Saturday, September 11, 2010

Love You To Pieces

Normally, my manuscripts are usually in one document. Granted, I've only written short stories and only one novel, so it's not really something I should call a "track record." Still, one document is good -- keep it simple.

But with the WIP, I did something different, and it's starting to get annoying. Because of the complexity and scope of the story, and given that I have two protagonists (and POV characters), I decided (after about 40K) to split the narratives into two documents, one for each POV character. It sounded like a good idea and it was. Better for my writing because when I felt stuck with one POV, I would switch to another and go from there. It's also more manageable: I now have two smaller documents to back up and update. Then, later in the writing process, I also added a third document called "ending"... it's rather self-explanatory. :) Again, the idea was to isolate a certain piece from the behemoth novel so I could focus or shift my attention more easily.

It was all good until now, when I need to edit. What a PITA trying to piece everything together. It turns out it wasn't just a straightforward cut and paste job at all.  I found there during the writing process, as I shifted around and changed focus, instead of my normal "keep it in one place" approach, a few things happened:

- there are missing scenes or pieces that I either forgot to fill in, or I put the notes in and then forgot about them

- sometimes the voice is inconsistent

- the chronological order of events were somewhat messed up

- the causality and effects of the events are not always coherent

Now, you may say, "So what? That happens to me all the time. That's why it's called editing."  I understand that, and I'm doing just that: editing. The thing is, it's all new to me again, because it's not something I normally do. I've been writing "seriously" for almost ten years now and I've always kept each of my mss. in one document. The first draft of The Pacific Between, at 95K, was in one single document. In a way, this multiple-document approach now feels rather like the "five men, one elephant" approach. It feels like the novel in my head is this huge elephant, but each POV in the document is only seeing a small part of the elephant, and now I need to put them all together and hope the elephant doesn't turn out to be some kind of mutant creature.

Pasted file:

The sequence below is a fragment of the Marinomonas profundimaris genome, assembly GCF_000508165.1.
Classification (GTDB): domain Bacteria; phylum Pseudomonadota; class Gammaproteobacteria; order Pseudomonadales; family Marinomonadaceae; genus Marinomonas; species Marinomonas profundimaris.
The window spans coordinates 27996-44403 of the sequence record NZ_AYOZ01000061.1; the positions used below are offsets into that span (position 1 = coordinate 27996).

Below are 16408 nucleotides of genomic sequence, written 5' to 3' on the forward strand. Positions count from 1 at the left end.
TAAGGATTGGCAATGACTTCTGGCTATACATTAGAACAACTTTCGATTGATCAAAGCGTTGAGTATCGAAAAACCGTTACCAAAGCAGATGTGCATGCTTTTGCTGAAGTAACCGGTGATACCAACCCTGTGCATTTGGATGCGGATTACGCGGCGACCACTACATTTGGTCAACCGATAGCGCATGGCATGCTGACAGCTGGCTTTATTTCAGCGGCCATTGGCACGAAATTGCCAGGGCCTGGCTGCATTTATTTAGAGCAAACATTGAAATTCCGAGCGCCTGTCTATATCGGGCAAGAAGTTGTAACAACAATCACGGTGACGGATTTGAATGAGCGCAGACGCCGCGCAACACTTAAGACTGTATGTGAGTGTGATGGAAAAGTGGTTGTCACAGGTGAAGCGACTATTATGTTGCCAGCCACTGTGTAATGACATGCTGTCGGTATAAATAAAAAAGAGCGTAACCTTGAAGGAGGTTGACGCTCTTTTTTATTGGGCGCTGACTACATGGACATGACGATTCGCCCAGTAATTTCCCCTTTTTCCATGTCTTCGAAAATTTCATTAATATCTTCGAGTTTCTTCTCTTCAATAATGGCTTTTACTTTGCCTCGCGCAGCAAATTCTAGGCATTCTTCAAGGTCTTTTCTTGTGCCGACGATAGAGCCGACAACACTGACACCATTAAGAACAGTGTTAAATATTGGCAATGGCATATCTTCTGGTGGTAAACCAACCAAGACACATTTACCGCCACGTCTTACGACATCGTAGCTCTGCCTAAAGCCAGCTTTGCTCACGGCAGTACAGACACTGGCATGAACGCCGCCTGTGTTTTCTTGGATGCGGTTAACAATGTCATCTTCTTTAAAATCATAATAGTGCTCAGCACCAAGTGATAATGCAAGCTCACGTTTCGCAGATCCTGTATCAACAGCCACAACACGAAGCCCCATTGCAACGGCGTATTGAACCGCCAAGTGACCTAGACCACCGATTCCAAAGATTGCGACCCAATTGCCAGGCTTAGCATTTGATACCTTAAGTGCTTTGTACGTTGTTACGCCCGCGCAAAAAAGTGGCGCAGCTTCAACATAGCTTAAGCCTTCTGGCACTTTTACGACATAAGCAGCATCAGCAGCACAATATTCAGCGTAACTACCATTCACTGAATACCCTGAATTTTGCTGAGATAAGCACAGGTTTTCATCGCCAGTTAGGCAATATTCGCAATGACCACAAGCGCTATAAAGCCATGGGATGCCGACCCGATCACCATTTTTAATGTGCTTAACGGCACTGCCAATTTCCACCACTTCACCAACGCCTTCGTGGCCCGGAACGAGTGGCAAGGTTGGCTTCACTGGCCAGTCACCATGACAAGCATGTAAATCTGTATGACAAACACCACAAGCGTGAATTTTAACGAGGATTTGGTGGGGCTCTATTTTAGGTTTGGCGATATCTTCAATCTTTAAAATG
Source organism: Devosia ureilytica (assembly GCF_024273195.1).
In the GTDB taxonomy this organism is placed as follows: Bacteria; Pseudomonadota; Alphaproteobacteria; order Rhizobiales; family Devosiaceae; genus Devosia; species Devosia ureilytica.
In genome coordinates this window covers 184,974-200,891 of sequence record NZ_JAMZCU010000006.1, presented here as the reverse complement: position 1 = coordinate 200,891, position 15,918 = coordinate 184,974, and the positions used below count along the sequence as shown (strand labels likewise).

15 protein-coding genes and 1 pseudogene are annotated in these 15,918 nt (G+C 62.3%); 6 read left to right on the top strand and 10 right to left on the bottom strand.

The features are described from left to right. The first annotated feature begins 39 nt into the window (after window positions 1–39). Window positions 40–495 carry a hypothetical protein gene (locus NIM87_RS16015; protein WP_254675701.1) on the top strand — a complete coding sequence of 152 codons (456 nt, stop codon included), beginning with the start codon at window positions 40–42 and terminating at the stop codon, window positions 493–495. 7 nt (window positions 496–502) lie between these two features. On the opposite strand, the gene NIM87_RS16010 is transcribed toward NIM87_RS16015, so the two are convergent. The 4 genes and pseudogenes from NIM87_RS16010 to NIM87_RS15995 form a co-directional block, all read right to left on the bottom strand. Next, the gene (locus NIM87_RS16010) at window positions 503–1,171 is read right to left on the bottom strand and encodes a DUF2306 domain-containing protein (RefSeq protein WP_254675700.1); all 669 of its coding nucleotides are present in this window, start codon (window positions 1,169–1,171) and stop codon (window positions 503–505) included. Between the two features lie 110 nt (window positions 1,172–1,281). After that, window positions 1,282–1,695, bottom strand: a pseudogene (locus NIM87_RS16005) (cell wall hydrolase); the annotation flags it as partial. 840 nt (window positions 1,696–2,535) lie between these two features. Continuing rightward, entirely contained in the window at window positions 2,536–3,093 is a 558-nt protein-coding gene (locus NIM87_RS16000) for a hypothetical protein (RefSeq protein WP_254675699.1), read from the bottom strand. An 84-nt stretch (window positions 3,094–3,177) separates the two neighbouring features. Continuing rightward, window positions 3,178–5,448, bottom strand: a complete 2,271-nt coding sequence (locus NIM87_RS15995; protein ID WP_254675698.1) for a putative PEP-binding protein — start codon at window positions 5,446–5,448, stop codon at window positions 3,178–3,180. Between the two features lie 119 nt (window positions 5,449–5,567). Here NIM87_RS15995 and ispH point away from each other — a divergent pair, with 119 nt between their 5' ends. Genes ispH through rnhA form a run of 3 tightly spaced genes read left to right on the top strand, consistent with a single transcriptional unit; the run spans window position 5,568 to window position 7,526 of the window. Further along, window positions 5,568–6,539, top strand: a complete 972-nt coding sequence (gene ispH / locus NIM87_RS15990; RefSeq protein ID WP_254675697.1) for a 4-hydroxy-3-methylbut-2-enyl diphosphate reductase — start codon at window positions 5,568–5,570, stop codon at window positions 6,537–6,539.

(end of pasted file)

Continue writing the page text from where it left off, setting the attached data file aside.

Last night I spent almost two hours putting all the documents together and rearranging passages and changing things around. It was quite a mental workout. The aforementioned four things did happen, and I know I need to fix them, but at least I know now, which is a good start.


ORION said...

Actually three documents aren't a bad idea- revision (and I mean bulky serious revision) is horrible. My least favorite thing. I enjoy line editing because it's picky and easy lol!!
Revision is like pulling guts out through your eyeball:
You just don't know where to begin...

Ray Wong said...

I agree... but I'm having some fun now, even though I do have to do some guts-pulling type of revision: structures, revised plot (that resulted in other things not working anymore or having to change), etc. I enjoy that stuff, though. I HATE copyediting, and would rather leave that stuff for a real copyeditor -- I can't do that with my own work anyway.